Pray. Thank. Ask. Receive.

Pray. Thank. Ask. Receive.

Praying opens a door to our hearts—a door that hides the worry, the nervousness, the anxiety, the what-ifs, the worst-case scenarios, and, sometimes, the nightmares. This is the toughest part because we’d often prefer to keep this special door shut and locked.

Thanking our heavenly Father for all we do have through prayer begins the excavation of removing anxieties, worries, and lies from our hearts and begins replacing them with truth, grace, and love.

Ask God. Yes . . . ask him! Be vague, be clear, but ask him for whatever you think you need or want. Just by asking, you’re shifting responsibility from providing a you-sized solution to the God of the universe to providing a God-sized solution.

Receive. You won’t understand it. You won’t be able to explain it. And you probably won’t be able to put it into words. But when you pray with thanksgiving and ask the God of the universe to give you answers, he’ll give you peace—peace that guards your heart with warmth, love, and purpose. It is truly indescribable. Receive it.

Brad Bretz
North Point Ministries

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Alfred E. Newman had it right

What? Me worried?

Humble people worry less than the arrogant. Why is that? Because they aren’t so conceited as to think they have any idea (or control over) what may or may not happen.

The poet Rilke put it well: “Life is not even close to being as logically consistent as our worries; it has many more unexpected ideas and many more facts than we do.” Worry is pointless not only because it rarely makes things better, but also because you’re rarely ever worried about the right thing!

Seneca’s line was that “nothing happens to the wise man contrary to his expectation.” By that the arrogant person might take it to mean that the wise man is so smart that they are aware of all the possibilities. The humble soul knows that is probably not what Seneca meant. They know it’s more plausible that the wise are aware of Murphy’s Law and the absurd randomness of the universe. That is, within the range of expectations of the wise man is the idea that just about anything can happen.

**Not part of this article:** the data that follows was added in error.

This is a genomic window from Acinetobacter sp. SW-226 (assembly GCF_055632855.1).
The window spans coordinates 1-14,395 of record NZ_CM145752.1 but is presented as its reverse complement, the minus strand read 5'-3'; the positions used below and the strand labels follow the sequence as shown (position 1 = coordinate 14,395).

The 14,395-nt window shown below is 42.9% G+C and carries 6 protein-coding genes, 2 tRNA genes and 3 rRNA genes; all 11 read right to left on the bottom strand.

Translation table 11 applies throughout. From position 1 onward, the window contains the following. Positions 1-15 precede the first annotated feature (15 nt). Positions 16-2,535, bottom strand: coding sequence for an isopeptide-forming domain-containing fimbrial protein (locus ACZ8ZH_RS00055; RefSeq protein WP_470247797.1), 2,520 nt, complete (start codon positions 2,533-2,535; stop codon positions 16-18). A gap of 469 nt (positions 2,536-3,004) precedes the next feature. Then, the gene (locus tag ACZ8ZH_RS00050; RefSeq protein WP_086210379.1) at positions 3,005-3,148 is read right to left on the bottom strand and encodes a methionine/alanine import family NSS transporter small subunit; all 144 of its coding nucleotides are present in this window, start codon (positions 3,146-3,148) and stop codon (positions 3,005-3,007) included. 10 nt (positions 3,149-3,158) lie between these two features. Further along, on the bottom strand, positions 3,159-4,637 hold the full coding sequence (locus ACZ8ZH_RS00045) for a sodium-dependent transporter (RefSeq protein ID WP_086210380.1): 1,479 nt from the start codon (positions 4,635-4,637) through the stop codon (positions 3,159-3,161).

Remember that today when you get anxious. The thing you’re hoping won’t happen, or hoping will happen…well, it’s just as likely that the world has entirely different plans for you. These plans are often things we couldn’t have even comprehended, let alone anticipated or prevented.

So let go a little bit. Don’t worry. It’s unbecoming. It’s arrogant. Be humble instead.

Sunday 

This morning I’m serving at my church,Springschurch, by doing the TV audio. It’s an early start at 7am and we’ll be finished 3rd service around 2pm. 

This is my position with the sound board and TV monitors in a room up behind the stage. 

It’s just me and the equipment. As I’m mixing the band and vocalist I can hear my son Scott quietly on the intercom calling camera shots as he directs the camera operators to present the service on the big screens in the sanctuary and record for later TV broadcast use. 

It’s hard to explain my emotions and feelings as I hear Scott’s voice. I’m so proud of him. Thankful and full of joy for the wonderful man he has become. A great son, husband and father. 

It’s very special to be serving together at a great church that is doing great things for God.